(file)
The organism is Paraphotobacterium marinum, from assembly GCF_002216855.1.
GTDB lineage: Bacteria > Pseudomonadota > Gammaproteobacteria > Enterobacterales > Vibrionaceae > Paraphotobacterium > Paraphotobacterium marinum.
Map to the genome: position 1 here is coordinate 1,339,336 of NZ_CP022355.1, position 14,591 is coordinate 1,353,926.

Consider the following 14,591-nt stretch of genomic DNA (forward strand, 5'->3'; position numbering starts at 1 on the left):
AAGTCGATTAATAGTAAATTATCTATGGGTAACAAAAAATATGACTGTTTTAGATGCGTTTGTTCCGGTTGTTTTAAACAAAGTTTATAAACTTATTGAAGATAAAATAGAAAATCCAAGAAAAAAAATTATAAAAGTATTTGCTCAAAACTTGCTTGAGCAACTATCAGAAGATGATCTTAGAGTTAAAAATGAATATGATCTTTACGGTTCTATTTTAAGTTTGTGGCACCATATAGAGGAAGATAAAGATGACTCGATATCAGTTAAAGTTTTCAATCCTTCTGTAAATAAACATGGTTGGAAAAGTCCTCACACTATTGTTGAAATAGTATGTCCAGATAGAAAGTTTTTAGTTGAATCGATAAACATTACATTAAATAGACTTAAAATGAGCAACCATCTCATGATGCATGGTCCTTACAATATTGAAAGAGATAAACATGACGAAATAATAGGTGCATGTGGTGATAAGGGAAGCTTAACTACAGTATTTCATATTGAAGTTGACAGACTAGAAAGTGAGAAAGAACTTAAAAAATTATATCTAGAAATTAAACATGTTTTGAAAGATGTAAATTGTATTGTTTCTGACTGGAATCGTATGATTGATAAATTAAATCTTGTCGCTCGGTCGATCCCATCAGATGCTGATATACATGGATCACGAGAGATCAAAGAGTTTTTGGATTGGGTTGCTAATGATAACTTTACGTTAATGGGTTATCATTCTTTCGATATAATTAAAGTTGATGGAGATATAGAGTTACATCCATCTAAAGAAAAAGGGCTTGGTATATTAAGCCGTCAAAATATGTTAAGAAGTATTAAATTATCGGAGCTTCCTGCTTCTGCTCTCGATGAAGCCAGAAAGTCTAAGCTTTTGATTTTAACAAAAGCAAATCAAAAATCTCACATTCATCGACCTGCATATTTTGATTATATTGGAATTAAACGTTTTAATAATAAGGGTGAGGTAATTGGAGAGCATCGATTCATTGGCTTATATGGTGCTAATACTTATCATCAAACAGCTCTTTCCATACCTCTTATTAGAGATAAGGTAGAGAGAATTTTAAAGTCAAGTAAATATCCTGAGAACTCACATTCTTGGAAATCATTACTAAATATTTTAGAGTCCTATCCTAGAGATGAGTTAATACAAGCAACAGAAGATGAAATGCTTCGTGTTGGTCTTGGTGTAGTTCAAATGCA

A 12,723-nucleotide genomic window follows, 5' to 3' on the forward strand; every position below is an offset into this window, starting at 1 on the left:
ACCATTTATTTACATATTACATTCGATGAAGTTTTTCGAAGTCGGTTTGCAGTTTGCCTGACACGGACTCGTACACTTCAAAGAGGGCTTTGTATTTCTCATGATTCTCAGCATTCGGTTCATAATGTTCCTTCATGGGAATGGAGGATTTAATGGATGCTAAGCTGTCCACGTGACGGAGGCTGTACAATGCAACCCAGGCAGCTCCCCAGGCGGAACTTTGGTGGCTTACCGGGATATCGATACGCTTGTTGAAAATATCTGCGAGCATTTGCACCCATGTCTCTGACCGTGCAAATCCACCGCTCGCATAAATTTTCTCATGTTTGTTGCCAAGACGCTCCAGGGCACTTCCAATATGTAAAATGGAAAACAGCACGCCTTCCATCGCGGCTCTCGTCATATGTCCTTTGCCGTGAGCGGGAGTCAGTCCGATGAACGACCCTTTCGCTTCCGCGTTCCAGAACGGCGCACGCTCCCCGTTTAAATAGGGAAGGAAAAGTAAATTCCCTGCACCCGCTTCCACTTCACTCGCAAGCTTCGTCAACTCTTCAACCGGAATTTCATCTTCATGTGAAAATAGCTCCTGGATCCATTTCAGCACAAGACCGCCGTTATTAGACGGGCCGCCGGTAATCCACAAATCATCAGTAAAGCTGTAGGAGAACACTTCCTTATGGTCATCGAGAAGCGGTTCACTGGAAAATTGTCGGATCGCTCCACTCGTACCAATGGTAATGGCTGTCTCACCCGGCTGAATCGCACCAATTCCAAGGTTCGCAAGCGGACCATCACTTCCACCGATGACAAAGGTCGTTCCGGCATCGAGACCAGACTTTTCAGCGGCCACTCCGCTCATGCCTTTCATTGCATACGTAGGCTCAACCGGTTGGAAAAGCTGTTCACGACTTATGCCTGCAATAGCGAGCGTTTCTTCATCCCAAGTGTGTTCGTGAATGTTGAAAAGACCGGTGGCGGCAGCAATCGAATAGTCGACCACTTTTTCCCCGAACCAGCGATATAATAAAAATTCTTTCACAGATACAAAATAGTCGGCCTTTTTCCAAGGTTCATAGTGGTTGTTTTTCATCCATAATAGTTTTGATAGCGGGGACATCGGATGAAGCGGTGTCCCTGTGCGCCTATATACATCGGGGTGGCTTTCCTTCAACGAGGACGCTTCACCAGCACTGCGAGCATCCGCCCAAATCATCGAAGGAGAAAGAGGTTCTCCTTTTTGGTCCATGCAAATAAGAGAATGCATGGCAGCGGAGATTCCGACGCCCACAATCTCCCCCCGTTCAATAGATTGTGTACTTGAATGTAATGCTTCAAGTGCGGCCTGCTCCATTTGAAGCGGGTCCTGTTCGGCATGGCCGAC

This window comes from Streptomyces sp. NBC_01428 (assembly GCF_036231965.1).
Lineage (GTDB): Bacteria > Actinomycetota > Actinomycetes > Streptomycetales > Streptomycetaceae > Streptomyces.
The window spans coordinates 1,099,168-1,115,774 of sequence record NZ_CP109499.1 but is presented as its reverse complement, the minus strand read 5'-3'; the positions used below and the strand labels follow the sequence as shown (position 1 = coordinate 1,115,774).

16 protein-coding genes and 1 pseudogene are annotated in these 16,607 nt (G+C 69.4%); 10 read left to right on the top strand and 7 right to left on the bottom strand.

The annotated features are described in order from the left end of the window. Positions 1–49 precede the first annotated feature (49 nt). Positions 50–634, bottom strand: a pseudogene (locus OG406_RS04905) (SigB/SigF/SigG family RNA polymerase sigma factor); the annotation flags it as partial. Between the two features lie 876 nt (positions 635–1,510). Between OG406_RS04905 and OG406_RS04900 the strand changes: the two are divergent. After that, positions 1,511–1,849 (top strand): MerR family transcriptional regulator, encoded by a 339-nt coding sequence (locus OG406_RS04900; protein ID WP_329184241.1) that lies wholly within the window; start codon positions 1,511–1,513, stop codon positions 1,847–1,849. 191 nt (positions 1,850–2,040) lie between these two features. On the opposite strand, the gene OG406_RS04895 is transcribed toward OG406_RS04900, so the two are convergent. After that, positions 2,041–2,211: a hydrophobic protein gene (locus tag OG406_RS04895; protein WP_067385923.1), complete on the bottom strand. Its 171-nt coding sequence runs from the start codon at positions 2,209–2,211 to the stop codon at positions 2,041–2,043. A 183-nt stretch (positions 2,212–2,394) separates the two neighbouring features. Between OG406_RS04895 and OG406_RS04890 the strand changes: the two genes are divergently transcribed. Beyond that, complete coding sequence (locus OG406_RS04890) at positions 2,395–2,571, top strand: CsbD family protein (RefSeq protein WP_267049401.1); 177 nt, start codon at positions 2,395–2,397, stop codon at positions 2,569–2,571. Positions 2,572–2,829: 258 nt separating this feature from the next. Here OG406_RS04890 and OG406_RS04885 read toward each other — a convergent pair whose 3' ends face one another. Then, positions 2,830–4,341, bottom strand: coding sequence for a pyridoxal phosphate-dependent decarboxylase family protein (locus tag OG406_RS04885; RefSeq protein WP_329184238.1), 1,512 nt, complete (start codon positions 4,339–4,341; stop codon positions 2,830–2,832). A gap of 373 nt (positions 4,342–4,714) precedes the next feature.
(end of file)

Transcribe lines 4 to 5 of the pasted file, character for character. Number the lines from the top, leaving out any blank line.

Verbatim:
Consider the following 14,591-nt stretch of genomic DNA (forward strand, 5'->3'; position numbering starts at 1 on the left):
AAGTCGATTAATAGTAAATTATCTATGGGTAACAAAAAATATGACTGTTTTAGATGCGTTTGTTCCGGTTGTTTTAAACAAAGTTTATAAACTTATTGAAGATAAAATAGAAAATCCAAGAAAAAAAATTATAAAAGTATTTGCTCAAAACTTGCTTGAGCAACTATCAGAAGATGATCTTAGAGTTAAAAATGAATATGATCTTTACGGTTCTATTTTAAGTTTGTGGCACCATATAGAGGAAGATAAAGATGACTCGATATCAGTTAAAGTTTTCAATCCTTCTGTAAATAAACATGGTTGGAAAAGTCCTCACACTATTGTTGAAATAGTATGTCCAGATAGAAAGTTTTTAGTTGAATCGATAAACATTACATTAAATAGACTTAAAATGAGCAACCATCTCATGATGCATGGTCCTTACAATATTGAAAGAGATAAACATGACGAAATAATAGGTGCATGTGGTGATAAGGGAAGCTTAACTACAGTATTTCATATTGAAGTTGACAGACTAGAAAGTGAGAAAGAACTTAAAAAATTATATCTAGAAATTAAACATGTTTTGAAAGATGTAAATTGTATTGTTTCTGACTGGAATCGTATGATTGATAAATTAAATCTTGTCGCTCGGTCGATCCCATCAGATGCTGATATACATGGATCACGAGAGATCAAAGAGTTTTTGGATTGGGTTGCTAATGATAACTTTACGTTAATGGGTTATCATTCTTTCGATATAATTAAAGTTGATGGAGATATAGAGTTACATCCATCTAAAGAAAAAGGGCTTGGTATATTAAGCCGTCAAAATATGTTAAGAAGTATTAAATTATCGGAGCTTCCTGCTTCTGCTCTCGATGAAGCCAGAAAGTCTAAGCTTTTGATTTTAACAAAAGCAAATCAAAAATCTCACATTCATCGACCTGCATATTTTGATTATATTGGAATTAAACGTTTTAATAATAAGGGTGAGGTAATTGGAGAGCATCGATTCATTGGCTTATATGGTGCTAATACTTATCATCAAACAGCTCTTTCCATACCTCTTATTAGAGATAAGGTAGAGAGAATTTTAAAGTCAAGTAAATATCCTGAGAACTCACATTCTTGGAAATCATTACTAAATATTTTAGAGTCCTATCCTAGAGATGAGTTAATACAAGCAACAGAAGATGAAATGCTTCGTGTTGGTCTTGGTGTAGTTCAAATGCA